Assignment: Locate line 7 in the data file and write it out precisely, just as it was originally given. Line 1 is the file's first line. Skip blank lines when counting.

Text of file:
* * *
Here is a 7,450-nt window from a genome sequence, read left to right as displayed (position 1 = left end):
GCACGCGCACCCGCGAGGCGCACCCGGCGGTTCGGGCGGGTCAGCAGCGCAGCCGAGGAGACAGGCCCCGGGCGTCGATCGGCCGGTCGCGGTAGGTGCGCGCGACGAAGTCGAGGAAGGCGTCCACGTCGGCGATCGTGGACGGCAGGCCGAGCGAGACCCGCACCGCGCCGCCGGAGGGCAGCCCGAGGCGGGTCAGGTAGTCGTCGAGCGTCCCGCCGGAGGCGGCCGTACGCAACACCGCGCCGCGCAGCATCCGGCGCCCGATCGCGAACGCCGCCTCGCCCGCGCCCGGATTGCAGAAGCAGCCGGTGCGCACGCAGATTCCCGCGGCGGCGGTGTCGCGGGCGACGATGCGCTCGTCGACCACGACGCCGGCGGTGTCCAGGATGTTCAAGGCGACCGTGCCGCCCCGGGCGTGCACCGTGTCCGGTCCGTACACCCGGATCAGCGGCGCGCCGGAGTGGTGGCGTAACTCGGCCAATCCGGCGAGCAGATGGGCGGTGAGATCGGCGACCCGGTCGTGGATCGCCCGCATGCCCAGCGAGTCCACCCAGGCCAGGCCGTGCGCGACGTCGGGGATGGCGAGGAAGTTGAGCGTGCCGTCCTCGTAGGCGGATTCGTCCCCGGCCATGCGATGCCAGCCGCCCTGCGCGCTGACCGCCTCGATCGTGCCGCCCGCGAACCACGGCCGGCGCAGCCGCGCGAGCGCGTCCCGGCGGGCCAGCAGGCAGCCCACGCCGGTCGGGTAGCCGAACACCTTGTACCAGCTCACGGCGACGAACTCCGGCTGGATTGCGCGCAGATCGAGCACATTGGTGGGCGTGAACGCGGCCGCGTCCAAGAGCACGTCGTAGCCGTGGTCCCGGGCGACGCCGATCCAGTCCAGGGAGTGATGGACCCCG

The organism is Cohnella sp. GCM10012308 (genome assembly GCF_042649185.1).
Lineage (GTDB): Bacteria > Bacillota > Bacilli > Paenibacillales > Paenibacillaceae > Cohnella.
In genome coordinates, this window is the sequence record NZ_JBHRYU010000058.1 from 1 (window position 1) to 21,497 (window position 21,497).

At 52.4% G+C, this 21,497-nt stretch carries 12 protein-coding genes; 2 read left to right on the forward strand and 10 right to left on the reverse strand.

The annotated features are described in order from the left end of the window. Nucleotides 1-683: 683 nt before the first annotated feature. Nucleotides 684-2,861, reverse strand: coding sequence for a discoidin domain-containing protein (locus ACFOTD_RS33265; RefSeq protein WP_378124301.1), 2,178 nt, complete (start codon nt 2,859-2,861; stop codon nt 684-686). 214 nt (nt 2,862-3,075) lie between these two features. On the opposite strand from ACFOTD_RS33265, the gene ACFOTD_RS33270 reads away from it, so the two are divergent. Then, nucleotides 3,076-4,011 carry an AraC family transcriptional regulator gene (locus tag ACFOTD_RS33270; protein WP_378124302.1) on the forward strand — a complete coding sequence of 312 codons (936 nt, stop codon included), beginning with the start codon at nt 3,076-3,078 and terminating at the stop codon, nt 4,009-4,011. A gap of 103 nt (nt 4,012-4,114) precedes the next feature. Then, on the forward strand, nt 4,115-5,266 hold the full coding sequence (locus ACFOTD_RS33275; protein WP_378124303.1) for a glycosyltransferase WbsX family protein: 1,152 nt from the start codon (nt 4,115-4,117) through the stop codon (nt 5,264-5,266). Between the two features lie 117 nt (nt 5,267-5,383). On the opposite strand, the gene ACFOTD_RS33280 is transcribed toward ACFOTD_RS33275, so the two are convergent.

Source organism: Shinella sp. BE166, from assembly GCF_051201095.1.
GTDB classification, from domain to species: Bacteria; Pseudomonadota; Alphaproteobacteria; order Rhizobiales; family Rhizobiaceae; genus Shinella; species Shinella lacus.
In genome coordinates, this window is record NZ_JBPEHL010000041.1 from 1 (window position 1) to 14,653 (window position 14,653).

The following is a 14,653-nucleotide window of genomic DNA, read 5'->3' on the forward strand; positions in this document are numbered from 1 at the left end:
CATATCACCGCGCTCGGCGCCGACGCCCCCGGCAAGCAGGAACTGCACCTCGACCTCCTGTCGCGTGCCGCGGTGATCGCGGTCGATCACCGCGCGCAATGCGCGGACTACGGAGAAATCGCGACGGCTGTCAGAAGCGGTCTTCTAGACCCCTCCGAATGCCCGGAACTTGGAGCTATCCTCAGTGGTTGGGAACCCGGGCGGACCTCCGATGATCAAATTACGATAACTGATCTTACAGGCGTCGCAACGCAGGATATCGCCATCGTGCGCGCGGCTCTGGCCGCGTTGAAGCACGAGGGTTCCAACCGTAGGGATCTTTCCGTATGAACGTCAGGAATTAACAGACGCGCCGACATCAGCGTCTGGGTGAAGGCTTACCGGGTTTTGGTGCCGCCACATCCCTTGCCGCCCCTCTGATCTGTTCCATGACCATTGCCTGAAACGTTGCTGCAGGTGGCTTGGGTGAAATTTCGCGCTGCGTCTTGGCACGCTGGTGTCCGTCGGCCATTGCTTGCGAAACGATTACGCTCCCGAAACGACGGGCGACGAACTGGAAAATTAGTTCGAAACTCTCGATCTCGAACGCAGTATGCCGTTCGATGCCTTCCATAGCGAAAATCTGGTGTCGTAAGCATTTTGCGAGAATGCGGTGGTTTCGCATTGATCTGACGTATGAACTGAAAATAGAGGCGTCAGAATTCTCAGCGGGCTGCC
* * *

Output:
The annotated features are described in order from the left end of the window. Nucleotides 1-683: 683 nt before the first annotated feature. Nucleotides 684-2,861, reverse strand: coding sequence for a discoidin domain-containing protein (locus ACFOTD_RS33265; RefSeq protein WP_378124301.1), 2,178 nt, complete (start codon nt 2,859-2,861; stop codon nt 684-686). 214 nt (nt 2,862-3,075) lie between these two features. On the opposite strand from ACFOTD_RS33265, the gene ACFOTD_RS33270 reads away from it, so the two are divergent. Then, nucleotides 3,076-4,011 carry an AraC family transcriptional regulator gene (locus tag ACFOTD_RS33270; protein WP_378124302.1) on the forward strand — a complete coding sequence of 312 codons (936 nt, stop codon included), beginning with the start codon at nt 3,076-3,078 and terminating at the stop codon, nt 4,009-4,011. A gap of 103 nt (nt 4,012-4,114) precedes the next feature. Then, on the forward strand, nt 4,115-5,266 hold the full coding sequence (locus ACFOTD_RS33275; protein WP_378124303.1) for a glycosyltransferase WbsX family protein: 1,152 nt from the start codon (nt 4,115-4,117) through the stop codon (nt 5,264-5,266). Between the two features lie 117 nt (nt 5,267-5,383). On the opposite strand, the gene ACFOTD_RS33280 is transcribed toward ACFOTD_RS33275, so the two are convergent.